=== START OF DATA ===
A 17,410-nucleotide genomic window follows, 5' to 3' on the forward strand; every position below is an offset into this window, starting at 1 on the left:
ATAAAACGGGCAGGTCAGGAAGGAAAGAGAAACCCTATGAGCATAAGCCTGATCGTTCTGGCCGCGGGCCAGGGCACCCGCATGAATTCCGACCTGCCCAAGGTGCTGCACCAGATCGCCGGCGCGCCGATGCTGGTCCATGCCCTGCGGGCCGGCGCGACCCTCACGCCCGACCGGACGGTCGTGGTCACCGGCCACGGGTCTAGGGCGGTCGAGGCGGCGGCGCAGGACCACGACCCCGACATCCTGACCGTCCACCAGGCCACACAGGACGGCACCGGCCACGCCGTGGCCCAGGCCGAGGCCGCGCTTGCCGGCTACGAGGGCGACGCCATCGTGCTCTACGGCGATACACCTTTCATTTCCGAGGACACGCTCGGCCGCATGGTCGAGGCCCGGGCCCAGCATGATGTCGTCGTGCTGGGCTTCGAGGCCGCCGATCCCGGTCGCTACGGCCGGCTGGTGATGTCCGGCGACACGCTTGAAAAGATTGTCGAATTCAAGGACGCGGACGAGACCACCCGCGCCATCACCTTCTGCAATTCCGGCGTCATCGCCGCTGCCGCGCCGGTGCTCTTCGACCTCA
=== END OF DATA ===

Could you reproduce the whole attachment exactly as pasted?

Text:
A 17,410-nucleotide genomic window follows, 5' to 3' on the forward strand; every position below is an offset into this window, starting at 1 on the left:
ATAAAACGGGCAGGTCAGGAAGGAAAGAGAAACCCTATGAGCATAAGCCTGATCGTTCTGGCCGCGGGCCAGGGCACCCGCATGAATTCCGACCTGCCCAAGGTGCTGCACCAGATCGCCGGCGCGCCGATGCTGGTCCATGCCCTGCGGGCCGGCGCGACCCTCACGCCCGACCGGACGGTCGTGGTCACCGGCCACGGGTCTAGGGCGGTCGAGGCGGCGGCGCAGGACCACGACCCCGACATCCTGACCGTCCACCAGGCCACACAGGACGGCACCGGCCACGCCGTGGCCCAGGCCGAGGCCGCGCTTGCCGGCTACGAGGGCGACGCCATCGTGCTCTACGGCGATACACCTTTCATTTCCGAGGACACGCTCGGCCGCATGGTCGAGGCCCGGGCCCAGCATGATGTCGTCGTGCTGGGCTTCGAGGCCGCCGATCCCGGTCGCTACGGCCGGCTGGTGATGTCCGGCGACACGCTTGAAAAGATTGTCGAATTCAAGGACGCGGACGAGACCACCCGCGCCATCACCTTCTGCAATTCCGGCGTCATCGCCGCTGCCGCGCCGGTGCTCTTCGACCTCA